May 22 2013 Latest news:
by Robin Cottle, Reporter
Thursday, June 14, 2012
A Bexley grandmother who died from rabies has been named as Sharnjit Ubhi.
The 58-year-old contracted the disease while on a holiday to India and was diagnosed at Queen Elizabeth Hospital in Woolwich
She was transferred to the specialist tropical diseases unit at University College Hospital in central London where she died a week after being diagnosed.
Six of Mrs Ubhi’s relatives were among 20 people who were tested for the disease as a precaution but rabies is rarely transferred from human-to-human. She was bitten in India, nine weeks before her death on May 27.
Mrs Ubhi’s death has prompted a fresh travel warning from health professionals.
Dr Mary Warrell, a specialist in rabies, said: “In unvaccinated humans, dog rabies infection is 100 per cent fatal once symptoms appear.”
There have been 24 cases reported in the UK since 1946 and just five reported since 2000, of those three victims died.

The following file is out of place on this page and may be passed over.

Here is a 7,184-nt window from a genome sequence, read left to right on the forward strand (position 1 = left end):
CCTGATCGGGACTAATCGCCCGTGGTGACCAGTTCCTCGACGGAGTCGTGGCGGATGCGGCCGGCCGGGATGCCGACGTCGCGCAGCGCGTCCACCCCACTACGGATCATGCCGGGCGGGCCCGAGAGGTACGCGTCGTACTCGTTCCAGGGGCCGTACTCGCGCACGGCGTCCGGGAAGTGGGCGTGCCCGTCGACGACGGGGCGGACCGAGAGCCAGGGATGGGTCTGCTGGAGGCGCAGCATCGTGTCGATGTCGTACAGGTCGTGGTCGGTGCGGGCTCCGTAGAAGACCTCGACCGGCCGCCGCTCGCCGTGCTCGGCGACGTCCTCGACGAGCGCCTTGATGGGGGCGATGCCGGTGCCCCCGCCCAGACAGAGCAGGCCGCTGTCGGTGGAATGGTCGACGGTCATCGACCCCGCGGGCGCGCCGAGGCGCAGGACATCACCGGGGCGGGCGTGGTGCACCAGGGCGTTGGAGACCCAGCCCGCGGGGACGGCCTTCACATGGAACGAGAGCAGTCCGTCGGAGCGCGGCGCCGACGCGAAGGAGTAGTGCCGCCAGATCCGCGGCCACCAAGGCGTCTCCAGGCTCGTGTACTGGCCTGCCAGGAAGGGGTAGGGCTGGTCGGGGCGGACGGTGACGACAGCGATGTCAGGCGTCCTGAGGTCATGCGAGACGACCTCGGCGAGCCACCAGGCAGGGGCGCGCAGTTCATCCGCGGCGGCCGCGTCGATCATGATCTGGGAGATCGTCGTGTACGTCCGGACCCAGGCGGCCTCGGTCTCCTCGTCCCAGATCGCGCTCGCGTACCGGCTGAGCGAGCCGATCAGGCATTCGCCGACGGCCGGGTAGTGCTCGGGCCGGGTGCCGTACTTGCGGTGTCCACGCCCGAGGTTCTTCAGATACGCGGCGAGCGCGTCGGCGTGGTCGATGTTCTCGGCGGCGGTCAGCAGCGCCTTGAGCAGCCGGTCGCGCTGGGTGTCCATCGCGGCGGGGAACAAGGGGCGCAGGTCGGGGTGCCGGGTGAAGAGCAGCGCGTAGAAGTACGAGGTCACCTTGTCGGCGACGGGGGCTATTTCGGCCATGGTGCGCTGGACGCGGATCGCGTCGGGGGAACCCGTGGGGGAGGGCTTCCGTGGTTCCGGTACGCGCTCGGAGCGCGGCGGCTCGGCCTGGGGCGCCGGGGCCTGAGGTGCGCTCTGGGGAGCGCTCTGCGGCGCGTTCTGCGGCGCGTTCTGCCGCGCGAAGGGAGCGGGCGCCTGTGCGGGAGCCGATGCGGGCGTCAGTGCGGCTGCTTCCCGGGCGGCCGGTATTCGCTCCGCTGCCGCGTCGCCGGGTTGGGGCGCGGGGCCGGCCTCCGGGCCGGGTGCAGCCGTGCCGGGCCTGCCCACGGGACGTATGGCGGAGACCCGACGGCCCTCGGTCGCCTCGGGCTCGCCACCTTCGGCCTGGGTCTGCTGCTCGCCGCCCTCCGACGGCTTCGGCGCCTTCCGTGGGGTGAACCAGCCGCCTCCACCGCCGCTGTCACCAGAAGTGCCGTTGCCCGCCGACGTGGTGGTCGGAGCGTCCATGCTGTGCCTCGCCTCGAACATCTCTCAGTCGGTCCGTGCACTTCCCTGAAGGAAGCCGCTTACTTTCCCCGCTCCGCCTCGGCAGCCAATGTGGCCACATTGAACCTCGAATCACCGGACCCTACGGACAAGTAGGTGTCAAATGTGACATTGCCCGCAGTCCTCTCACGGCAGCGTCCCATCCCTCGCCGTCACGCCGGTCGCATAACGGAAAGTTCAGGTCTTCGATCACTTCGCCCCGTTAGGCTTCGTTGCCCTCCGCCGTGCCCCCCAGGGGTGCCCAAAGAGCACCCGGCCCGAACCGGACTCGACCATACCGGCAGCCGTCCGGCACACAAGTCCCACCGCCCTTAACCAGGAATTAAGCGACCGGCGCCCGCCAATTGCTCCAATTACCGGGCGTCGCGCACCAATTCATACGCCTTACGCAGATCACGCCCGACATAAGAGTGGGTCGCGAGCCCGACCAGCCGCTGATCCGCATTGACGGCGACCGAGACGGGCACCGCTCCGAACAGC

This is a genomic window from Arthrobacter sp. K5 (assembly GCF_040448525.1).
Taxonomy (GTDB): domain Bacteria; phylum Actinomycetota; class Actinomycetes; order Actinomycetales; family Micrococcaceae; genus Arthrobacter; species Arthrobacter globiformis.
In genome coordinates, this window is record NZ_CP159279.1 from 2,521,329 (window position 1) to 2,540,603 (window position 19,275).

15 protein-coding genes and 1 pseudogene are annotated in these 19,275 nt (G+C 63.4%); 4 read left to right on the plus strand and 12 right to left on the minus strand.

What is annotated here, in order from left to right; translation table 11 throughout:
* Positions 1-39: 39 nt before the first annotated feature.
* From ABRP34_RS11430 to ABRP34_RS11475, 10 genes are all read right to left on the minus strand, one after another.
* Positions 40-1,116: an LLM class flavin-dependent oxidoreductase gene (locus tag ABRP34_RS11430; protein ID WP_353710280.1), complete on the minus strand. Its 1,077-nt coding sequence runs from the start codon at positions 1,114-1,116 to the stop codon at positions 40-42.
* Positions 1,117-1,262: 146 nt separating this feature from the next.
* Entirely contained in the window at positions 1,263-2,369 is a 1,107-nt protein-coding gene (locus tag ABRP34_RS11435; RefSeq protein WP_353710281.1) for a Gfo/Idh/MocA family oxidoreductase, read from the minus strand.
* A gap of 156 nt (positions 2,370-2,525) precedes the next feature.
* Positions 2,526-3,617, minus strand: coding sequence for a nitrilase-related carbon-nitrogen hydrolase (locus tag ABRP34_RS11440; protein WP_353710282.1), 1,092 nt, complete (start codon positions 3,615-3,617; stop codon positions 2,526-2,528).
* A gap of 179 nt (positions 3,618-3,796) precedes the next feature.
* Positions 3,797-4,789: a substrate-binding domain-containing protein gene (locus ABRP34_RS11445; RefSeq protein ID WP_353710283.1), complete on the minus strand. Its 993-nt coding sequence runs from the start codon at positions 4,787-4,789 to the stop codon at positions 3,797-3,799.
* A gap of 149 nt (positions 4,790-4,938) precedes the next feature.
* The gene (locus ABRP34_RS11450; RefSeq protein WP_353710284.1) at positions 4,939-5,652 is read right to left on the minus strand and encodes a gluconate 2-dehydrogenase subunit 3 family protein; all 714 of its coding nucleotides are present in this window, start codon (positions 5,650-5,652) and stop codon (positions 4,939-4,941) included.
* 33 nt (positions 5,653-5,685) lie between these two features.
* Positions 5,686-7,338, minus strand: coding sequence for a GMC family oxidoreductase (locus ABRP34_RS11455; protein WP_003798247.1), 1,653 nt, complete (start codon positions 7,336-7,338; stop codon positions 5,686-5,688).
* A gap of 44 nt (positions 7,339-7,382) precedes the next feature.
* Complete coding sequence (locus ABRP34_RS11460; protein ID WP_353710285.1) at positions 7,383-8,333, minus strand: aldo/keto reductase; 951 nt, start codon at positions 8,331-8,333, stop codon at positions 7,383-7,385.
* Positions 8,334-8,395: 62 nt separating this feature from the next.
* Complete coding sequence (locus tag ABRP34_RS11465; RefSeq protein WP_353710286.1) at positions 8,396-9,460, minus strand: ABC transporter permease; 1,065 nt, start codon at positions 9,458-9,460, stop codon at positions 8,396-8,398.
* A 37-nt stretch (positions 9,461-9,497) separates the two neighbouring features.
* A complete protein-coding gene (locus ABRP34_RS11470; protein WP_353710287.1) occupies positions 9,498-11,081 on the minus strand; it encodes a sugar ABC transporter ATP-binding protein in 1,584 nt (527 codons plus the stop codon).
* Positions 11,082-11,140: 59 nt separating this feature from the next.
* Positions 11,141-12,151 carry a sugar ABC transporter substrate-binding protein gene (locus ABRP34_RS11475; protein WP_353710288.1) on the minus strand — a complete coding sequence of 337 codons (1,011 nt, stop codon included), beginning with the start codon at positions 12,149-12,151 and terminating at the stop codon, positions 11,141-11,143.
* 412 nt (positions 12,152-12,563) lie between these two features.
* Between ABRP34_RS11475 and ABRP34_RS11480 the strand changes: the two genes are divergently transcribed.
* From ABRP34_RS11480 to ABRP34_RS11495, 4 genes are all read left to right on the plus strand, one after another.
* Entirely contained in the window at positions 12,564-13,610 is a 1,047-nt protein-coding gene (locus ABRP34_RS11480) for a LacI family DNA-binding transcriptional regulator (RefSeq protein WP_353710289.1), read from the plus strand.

The first 24 hours after being bitten by a rabid animal are critical. If a person does not receive treatment in that time period, they will probably die but their symptoms can take some time to appear.
Around 55,000 people die from rabies every year but the majority of those are in developing countries, particularly in south and south-east Asia and Africa.
The disease has only been contracted once in Britain since 1902. In 2002 a conservationist in Scotland died from a bat bite, even though dogs are the most common carrier of the illness.
An inquest was opened and adjourned into Mrs Ubhi’s death at St Pancras Coroner’s Court on May 29.